I am brilliant at worry. It’s a gift really—a family heirloom you might say. Having children refined this gift to grandmaster status.
Granted, raising three kids in Africa gave me an edge that many in my peer group haven’t had, so I’m not sure it’s fair to gloat too much. After all, we had armed men try to break into our house, a suicide bomber blow himself up a few blocks from our house, and a whole slew of potential illnesses, that people were dying from, literally at our fingertips.
The worry over my children is the hard part for me. In Africa, when my children got a fever the possibilities were mind-numbing. Malaria was always a fear, which is why we slept under mosquito netting, but dengue, Ebola, and every illness we vaccinate for were all possibilities.
Of course my mind ran the gauntlet of imaginable diseases with every fever. I have so much in common with Nemo's father.
I’m stunned really, that I haven't' worried myself into oblivion. I did come close with my third pregnancy. It was so different from the other two that every day was a battle of wills between my sanity and my fears. I felt like I was warring with the devil.
“Worry” is really just a polite way of saying “fear,” and quite frankly, I’d like to pitch them both from my life.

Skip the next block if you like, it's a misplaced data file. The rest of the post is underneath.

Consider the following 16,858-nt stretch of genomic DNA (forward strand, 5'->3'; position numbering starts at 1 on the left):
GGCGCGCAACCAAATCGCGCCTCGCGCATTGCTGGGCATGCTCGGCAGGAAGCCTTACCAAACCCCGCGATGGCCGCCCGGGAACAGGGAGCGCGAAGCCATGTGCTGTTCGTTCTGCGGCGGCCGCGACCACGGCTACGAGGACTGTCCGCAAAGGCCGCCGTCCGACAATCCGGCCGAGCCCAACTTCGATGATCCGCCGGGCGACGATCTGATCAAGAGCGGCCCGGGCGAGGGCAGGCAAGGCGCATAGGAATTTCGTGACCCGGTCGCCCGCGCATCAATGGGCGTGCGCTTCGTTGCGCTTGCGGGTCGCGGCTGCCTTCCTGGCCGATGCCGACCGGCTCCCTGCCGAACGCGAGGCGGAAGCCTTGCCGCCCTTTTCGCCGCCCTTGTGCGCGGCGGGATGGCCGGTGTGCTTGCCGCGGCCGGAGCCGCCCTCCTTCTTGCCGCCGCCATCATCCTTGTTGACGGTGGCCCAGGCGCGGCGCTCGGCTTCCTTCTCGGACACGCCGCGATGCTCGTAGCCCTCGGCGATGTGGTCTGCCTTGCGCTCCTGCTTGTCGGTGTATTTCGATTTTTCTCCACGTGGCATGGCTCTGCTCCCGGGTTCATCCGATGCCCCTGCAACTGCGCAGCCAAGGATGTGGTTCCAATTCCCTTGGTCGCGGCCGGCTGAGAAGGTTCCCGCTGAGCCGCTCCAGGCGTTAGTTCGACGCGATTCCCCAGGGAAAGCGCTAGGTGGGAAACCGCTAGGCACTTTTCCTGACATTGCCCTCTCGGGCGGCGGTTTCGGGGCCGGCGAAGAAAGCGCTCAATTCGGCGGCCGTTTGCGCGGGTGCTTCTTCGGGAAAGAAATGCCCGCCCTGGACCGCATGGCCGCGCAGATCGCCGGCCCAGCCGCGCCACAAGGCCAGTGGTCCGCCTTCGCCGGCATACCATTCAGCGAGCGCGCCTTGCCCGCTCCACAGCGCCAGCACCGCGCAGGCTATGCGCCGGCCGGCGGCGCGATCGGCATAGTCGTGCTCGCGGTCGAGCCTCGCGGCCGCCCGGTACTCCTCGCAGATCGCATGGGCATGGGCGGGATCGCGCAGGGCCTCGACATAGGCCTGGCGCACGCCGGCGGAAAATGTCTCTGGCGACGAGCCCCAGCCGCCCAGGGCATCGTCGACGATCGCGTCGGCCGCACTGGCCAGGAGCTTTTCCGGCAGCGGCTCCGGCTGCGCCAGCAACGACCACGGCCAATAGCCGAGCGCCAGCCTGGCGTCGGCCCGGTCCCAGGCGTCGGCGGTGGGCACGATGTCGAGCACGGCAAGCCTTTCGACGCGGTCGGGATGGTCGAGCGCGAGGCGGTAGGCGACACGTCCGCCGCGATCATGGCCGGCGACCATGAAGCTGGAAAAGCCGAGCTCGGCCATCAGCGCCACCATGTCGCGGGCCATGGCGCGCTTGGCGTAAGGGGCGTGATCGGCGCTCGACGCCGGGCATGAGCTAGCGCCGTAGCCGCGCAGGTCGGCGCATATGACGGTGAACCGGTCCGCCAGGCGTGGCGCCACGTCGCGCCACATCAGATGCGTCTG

I can’t blame it on my experiences in Africa either, after all, there are plenty of Africans living in situations far worse and they manage to survive without fretting themselves into a tizzy. Nor have I seemed to curb it since returning to the States.
My mind knows the disadvantages of letting fear control me, but the rest of me hasn’t agreed with it yet.
Fear is a weapon. According to the scriptures, fear and charity, like light and dark, can't occupy the same place at once. I certainly recognize that faith and fear can’t co-exist, so my fear wallowing has come at a high cost.
I must somewhat superstitiously feel that thinking through every fearful possibility gives me some kind of control over the outcome. In actuality, it leaves me utterly susceptible to despair.
I suppose it’s a control I’m not willing, no, not faith-full enough to surrender. I’m not sure when I will be, but I hope I figure it out before I pass it on to my children. It’s one family heirloom I’d like to auction to the highest bidder—a penny would do.
" . . . The divine plan of happiness enables family relationships to be perpetuated beyond the grave. Sacred ordinances and covenants available in holy temples make it possible for individuals to return to the presence of God and for families to be united eternally. . . . " - The Family: A Proclamation to the World
Hop on over to A Well Behaved Mormon Woman and Chocolate on My Cranium to see what they have to say during our Family Proclamation celebration!
J. blogs about her three precocious children, gluten-free living, life as a nomad and other random things at cygnusopus.blogspot.com.